I did not find a default value of the series resistance in the documentation but printing it gave me 1MOhm.

Good.

As I understand it . . .

. . . wouldn't I still want dt/(cm*R_clamp) = 1 implying R_clamp = dt/cm?

. . . So as I know see it I get the closest estimate if: R_clamp = dt/cm and if I shift the membrane potential and current trace by 1 time step.

No. You're making things more complicated than necessary, and reaching incorrect conclusions, including completely unsupported inferences about what integration time step to choose and mystical ideas about why it is or isn't necessary to shift this or that recording of some current or other by one time step. Throw all that out and start with a blank page.

First, the physics of the situation dictate that in the actual physical system there will always be a lag between the time course of injected current and the resulting change of membrane potential. This is because membrane potential can change only if charge is removed from, or deposited on, membrane capacitance. This must take a finite amount of time unless you are able to apply an infinitely large current (which is impossible).

Second, finite difference numerical integration inherently results in a lag between the time course of injected current and the resulting change of membrane potential in the computational model. To see why, write the differential equation with the derivative on the left, and everything else on the right, so that it is of the form

dv/dt = f(v,t)

To do that, rearrange this

cm*dv/dt + i_ionic = injected_current

so that it becomes

dv/dt = (injected_current - i_ionic)/cm

For a model with linear passive ion channels, this is

dv/dt = (injected_current - g_pas*(v - e_pas))/cm

Let's keep things simple by assuming that the injected current is generated by a current clamp. Then the injected current is independent of v and depends only on time t, and the equation becomes

dv/dt = (i(t) - g_pas*(v(t) - e_pas))/cm

We can simplify this further by assuming that e_pas is 0

Equation 1: dv/dt = (i(t) - g_pas*v(t))/cm

The explicit Euler method approximates the solution to dv/dt = f(v,t) by

v(t+Dt) = v(t) + Dt*f(v(t),t)

where Dt is just a lazy way of writing "delta t".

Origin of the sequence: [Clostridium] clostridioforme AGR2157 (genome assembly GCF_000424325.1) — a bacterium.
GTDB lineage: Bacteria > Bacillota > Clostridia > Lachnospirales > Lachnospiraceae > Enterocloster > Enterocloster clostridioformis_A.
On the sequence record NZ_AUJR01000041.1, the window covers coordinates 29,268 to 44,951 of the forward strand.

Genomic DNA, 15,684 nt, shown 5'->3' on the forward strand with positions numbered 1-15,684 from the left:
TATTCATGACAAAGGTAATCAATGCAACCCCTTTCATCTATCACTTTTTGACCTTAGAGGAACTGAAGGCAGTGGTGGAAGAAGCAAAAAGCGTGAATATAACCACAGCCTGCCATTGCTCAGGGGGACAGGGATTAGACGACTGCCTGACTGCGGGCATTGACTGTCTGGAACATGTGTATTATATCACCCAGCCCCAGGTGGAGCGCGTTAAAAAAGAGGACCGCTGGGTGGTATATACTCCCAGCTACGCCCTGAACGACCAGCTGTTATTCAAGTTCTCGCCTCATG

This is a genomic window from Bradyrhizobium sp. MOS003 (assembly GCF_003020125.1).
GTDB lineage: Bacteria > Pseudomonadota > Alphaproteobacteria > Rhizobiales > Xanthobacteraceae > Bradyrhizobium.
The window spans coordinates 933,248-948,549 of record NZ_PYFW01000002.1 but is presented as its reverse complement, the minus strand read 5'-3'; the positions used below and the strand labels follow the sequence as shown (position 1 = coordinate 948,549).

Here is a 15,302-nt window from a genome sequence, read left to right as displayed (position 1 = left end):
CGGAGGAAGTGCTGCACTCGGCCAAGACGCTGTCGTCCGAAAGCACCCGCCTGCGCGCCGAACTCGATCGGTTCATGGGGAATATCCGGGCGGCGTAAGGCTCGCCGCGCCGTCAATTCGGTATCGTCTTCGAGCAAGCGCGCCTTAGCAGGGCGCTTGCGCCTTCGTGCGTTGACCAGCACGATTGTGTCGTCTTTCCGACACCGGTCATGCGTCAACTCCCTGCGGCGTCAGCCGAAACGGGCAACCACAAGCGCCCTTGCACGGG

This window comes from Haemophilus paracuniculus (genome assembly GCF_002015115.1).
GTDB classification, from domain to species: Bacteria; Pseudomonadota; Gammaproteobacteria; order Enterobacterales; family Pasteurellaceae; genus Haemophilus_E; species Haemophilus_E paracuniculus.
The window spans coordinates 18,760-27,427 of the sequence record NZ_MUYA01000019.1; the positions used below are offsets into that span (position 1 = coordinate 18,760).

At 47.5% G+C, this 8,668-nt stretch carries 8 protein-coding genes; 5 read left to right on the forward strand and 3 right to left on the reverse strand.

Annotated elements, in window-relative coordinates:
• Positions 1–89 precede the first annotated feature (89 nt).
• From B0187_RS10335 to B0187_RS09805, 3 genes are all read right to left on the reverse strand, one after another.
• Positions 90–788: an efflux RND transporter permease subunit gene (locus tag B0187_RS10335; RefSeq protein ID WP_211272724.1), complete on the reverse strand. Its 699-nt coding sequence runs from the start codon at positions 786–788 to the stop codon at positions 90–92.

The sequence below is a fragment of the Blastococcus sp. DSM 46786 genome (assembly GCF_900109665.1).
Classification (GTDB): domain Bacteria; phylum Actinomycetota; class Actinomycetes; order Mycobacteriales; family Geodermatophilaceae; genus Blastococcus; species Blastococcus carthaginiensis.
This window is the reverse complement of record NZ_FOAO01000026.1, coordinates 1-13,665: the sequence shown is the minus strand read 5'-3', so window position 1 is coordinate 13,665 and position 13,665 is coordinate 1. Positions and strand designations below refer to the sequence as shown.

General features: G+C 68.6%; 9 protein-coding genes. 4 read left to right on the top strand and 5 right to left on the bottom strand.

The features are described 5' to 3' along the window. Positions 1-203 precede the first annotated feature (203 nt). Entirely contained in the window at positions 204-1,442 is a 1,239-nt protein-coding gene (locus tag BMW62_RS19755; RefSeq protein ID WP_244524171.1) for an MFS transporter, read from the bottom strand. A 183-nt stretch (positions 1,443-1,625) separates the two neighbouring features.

Applying explicit Euler to Equation 1 yields this recurrence equation

Equation 2: v(t+Dt) = v(t) + (i(t) - g_pas*v(t))*Dt/cm

By inspection it is clear that the injected current at the present moment does not have an immediate effect on membrane potential--i(t) can only affect v at future times.

The implicit, or "backward", Euler method approximates the solution to dv/dt = f(v,t) by

v(t+Dt) = v(t) + f(v(t+Dt),t+Dt)*Dt

Applying implicit Euler to Equation 1, after some rearrangement and grouping of terms, gives us this recurrence equation

Equation 3: v(t+Dt) = v(t)/(1 + Dt*g_pas/cm) + i(t+Dt)*Dt/cm/(1 + Dt*g_pas/cm)

Once again it is clear that the injected current at the present moment does not have an immediate effect on membrane potential--i(t) can only affect v at future times.

So there is always a lag between the injected current and the effect on membrane potential. Furthermore, this is the case even if e_pas is nonzero, and it is still the case if the driving function is current delivered by a voltage clamp that has finite series resistance.

I want to know the current flowing through a certain ion channel inserted in the membrane in response to a given membrane potential ideally resembling the clamped potential.

Easy to do in a computational model. Vector play allows one to force an SEClamp's command potential to follow a piecewise linear approximation to an arbitrary time course. Just make sure that the SEClamp's series resistance is much smaller than the input resistance of the model cell, so that local voltage control is good. As long as the NMODL code that specifies the voltage-gated ion channel's properties exposes the current through those channels to hoc or Python, you're good to go. If it doesn't, that can be easily fixed. If the channel's properties are specified by an instance of the Channel Builder class, nothing special will need to be done.